Officials to push tax limit plan

Aldermen seek cap of 4% a year on property rate rises

Proposal concerns Moyer

Affordable housing would be a result, backers say


October 13, 2002|By Amanda Urban | Amanda Urban,SUN STAFF

Two Annapolis aldermen will introduce a bill tomorrow that would limit - to 4 percent a year - the amount that an individual's property taxes can go up based on assessment increases.

Aldermen Sheila M. Tolliver and Louise Hammond are pushing the Homestead Tax Credit Percentage bill, which Tolliver says is a way to address concerns that housing in Annapolis is becoming unaffordable. They say the measure would also encourage homeownership in an area with a lot of renters.

"The city council can control the amount of tax burden and keep homes as affordable as possible," said Tolliver, who represents Ward 2.

Every three years, the state assesses property values based on home improvements and recent sales; the next reassessment is expected to lead to major increases in assessments in many parts of Annapolis.

Assessments are used to determine property taxes. The state limits to 10 percent per year the amount that property taxes can increase. Local governments, however, can set a lower limit. Annapolis has a limit of 10 percent.

The Tolliver-Hammond proposal would limit property tax increases to 4 percent a year, the maximum allowed elsewhere in Anne Arundel County.

Without further limits on city property tax increases, Hammond said, "We're going to assess people out of their homes."

The two aldermen say that while all property owners would benefit from their proposal, they say they're particularly concerned about longtime property owners on fixed incomes, some of whom have seen their assessments soar in recent years.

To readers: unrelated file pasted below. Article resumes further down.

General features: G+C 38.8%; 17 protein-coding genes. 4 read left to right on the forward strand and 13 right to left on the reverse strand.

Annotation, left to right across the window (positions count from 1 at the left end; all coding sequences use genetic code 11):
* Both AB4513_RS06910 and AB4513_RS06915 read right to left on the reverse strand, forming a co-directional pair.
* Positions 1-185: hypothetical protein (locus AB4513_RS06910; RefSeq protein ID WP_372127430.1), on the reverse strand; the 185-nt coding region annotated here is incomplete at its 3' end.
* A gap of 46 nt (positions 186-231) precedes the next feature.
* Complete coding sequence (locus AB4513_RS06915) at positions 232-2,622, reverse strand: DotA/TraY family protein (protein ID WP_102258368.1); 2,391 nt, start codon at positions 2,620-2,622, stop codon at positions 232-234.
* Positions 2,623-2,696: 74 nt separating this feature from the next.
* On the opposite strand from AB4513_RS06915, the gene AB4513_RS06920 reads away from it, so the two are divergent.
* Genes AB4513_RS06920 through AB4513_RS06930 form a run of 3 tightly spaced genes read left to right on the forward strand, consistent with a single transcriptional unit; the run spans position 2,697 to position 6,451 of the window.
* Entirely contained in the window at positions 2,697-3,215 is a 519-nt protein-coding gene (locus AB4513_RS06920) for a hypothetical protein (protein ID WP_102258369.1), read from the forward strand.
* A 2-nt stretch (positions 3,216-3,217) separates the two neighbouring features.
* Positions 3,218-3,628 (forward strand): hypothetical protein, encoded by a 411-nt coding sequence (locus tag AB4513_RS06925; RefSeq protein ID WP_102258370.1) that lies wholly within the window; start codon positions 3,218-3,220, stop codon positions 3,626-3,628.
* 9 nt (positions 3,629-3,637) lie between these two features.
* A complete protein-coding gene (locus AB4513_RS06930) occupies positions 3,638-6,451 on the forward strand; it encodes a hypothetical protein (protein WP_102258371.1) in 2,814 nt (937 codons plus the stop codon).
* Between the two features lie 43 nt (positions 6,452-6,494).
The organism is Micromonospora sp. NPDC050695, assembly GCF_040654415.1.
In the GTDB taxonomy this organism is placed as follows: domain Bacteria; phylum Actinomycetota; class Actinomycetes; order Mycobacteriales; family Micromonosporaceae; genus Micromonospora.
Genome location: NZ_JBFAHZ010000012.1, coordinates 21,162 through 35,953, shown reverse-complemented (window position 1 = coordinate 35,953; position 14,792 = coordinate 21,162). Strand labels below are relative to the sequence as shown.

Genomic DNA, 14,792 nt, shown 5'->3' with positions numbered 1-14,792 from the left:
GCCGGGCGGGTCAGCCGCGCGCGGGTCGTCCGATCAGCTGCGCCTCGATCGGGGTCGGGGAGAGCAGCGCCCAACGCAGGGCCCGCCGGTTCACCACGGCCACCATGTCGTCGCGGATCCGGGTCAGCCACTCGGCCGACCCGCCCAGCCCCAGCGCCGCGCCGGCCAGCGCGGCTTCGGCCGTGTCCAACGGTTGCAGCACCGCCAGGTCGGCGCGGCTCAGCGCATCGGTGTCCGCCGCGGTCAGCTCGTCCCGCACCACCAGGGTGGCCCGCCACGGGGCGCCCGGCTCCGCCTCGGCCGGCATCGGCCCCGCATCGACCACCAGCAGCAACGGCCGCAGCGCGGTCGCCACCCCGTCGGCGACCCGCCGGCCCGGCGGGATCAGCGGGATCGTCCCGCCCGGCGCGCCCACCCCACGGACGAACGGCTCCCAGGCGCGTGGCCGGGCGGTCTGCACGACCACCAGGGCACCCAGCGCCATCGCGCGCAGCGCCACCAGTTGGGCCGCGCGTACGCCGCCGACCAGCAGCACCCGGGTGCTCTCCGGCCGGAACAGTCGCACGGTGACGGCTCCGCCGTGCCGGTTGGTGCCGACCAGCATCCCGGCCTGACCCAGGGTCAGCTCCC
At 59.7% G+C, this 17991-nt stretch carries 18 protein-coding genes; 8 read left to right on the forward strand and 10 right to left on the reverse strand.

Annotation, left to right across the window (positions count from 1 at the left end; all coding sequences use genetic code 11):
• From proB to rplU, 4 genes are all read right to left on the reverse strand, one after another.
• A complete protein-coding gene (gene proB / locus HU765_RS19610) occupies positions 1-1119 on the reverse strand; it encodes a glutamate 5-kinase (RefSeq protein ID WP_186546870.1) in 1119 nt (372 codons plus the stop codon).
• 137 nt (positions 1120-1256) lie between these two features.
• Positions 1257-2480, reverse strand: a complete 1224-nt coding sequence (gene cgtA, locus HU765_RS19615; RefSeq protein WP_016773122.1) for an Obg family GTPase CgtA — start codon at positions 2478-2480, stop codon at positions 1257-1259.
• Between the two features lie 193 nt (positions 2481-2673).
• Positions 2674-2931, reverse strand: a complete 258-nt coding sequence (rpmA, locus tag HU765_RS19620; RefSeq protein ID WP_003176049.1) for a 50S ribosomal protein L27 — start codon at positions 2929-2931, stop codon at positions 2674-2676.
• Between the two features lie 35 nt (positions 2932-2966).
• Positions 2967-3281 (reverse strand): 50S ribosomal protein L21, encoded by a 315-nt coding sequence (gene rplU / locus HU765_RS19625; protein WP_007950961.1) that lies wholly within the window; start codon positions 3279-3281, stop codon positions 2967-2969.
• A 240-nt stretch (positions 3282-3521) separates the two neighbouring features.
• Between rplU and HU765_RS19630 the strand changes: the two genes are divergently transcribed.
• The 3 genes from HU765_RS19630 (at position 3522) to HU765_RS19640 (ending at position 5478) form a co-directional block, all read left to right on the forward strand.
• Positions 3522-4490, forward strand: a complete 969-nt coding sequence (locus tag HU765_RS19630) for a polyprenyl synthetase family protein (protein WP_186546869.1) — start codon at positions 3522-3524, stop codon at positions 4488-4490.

But Mayor Ellen O. Moyer said the proposed limit would mostly benefit owners of more-valuable property because they're the ones whose assessments are increasing the most. Moyer owns a home on the waterfront in Eastport.

"Historically, it benefits me more than anyone," she said. Some property owners, she noted, will see little or no impact because their assessments are not rising.

The city property tax rate is 62.4 cents per $100 of assessed value.

Moyer also is concerned about the potential impact on the budget. She said property taxes are a major source of income for the city, but that with so much government-owned property, about "50 percent of the city is exempt" from city property taxes.

Tolliver said those who see the legislation as benefiting only the wealthy fail to understand how property taxes work.

"This is a uniform tax based on property value. It is not graduated like income tax," she said. Tolliver said the legislation would be "more meaningful" to people with lower incomes, whose housing costs generally take up a larger percentage of their income.

Tolliver added that there would still be revenue growth because assessments are expected to continue to increase.

Under state law, the legislation would need to be passed by Nov. 25 for the changes to take effect in the coming year.

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